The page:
Protestors flock to Supreme Court to rally for continued access to abortion pills

Abortion rights supporters gathered in front of the Supreme Court on Saturday in protest of a recent ruling by a federal judge that would have limited access to the abortion drug mifepristone.

The rally, organized by Planned Parenthood, comes just one day after Justice Samuel Alito temporarily blocked the lower court ruling. The protest is part of a nationwide series of demonstrations planned for the weekend in support of safeguarding access to abortion pills.

One protester in the crowd held a sign that reads: “If my abortion is going to get me a murder charge I may as well kill my rapist.” Another wore a costume from the TV show “The Handmaid’s Tale.”

Protesters march past the U.S. Capitol following a Planned Parenthood rally in support of abortion access outside the Supreme Court on Saturday, April. 15, 2023, in Washington. (AP Photo/Nathan Howard)

A handful of anti-abortion counter-protesters were present as well.

They shouted statements like “Abortion is murder!” and “Abortion bans save lives!” At one point, the two sides began shouting at each other.

After the rally, some of the abortion rights protesters marched to Capitol Hill.

Last week, District Court Judge Matthew Kacsmaryk, an appointee of former President Trump, suspended the Food and Drug Administration’s (FDA) decades-old approval of mifepristone, throwing access to medication abortion into question nationwide.

Mifepristone is the first of a two-drug regimen, collectively known as “the abortion pill,” approved by the FDA to terminate pregnancies up to 10 weeks. The second drug used in medication abortions, misoprostol, was not affected by the ruling.

Anti-abortion rights advocates were also present at the Planned Parenthood rally as access to abortion pills is in limbo across the country (Christina van Waasbergen/The Hill)

Medication abortions accounted for more than half of the abortions performed in the U.S. in 2020, according to the Guttmacher Institute, an abortion rights research organization.

The same day, a federal judge in Washington issued a contradictory ruling in a separate case, ordering the FDA to maintain the availability of mifepristone in 17 states and the District of Columbia.

On Thursday, a three-judge panel of the 5th Circuit Court of Appeals temporarily blocked part of the Texas judge’s ruling. It kept mifepristone on the market, but it maintained other parts of the ruling limiting the drug’s use to seven weeks of pregnancy and prohibiting it from being sent through the mail.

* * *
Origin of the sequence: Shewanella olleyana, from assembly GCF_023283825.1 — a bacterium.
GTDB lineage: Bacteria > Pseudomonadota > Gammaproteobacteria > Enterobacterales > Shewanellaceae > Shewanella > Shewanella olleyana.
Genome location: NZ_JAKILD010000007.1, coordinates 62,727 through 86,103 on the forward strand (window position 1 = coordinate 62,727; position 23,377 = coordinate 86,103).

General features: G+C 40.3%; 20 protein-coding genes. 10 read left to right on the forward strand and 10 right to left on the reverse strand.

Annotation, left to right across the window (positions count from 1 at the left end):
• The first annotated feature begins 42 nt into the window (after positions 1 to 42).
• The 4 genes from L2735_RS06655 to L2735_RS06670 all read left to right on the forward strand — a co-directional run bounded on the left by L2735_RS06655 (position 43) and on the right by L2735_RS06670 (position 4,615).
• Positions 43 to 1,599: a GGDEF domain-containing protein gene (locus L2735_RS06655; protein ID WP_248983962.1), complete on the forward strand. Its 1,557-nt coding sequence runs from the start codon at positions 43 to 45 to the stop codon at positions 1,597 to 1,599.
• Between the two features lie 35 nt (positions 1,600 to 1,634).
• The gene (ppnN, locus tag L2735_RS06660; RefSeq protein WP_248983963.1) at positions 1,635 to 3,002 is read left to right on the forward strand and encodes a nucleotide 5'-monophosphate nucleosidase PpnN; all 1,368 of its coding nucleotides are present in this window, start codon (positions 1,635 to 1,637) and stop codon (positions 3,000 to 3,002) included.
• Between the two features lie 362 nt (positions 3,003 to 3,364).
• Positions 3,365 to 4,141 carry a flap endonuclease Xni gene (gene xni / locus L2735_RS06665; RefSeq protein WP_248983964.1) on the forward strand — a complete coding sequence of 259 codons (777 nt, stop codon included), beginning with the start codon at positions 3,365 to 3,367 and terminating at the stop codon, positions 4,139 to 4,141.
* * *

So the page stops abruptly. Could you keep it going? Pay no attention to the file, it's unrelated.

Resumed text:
On Friday, Justice Alito placed an administrative stay on the judge’s entire ruling until Wednesday night to give the Supreme Court time to receive further briefing and decide whether to issue a longer stay.

A federal judge in Texas last week issued a ruling that said the FDA rushed their approval of an abortion drug over two decades ago. Protestors gathered outside of the Supreme Court to show support for safeguarding access to the drug mifepristone. (Christina van Waasbergen/The Hill)

Dr. Kristyn Brandi, an abortion provider who spoke at the rally, criticized the constantly shifting rulings, saying it creates “chaos” for health care providers.

“Providers are making impossible choices about whether or not they can give the medicine they know is safe and effective or follow the law,” Brandi said. “Providers are having to figure out and scramble to wait for the next ruling to figure out what they can give for people.”

“And that’s not how health care should be,” she added.

Melissa Wasser, Policy Counsel at the Washington, D.C., branch of the American Civil Liberties Union, also spoke at the rally, saying a single judge should not be able to determine access to a medication for the entire nation.

“Today it’s mifepristone. Tomorrow it could be a vaccine,” Wasser said. “It could be another medication or life-saving treatment.”

“And that means that every fringe group can just go pick a judge, and with the stroke of a pen, millions of people will not get the life-saving health care that they need,” she added.

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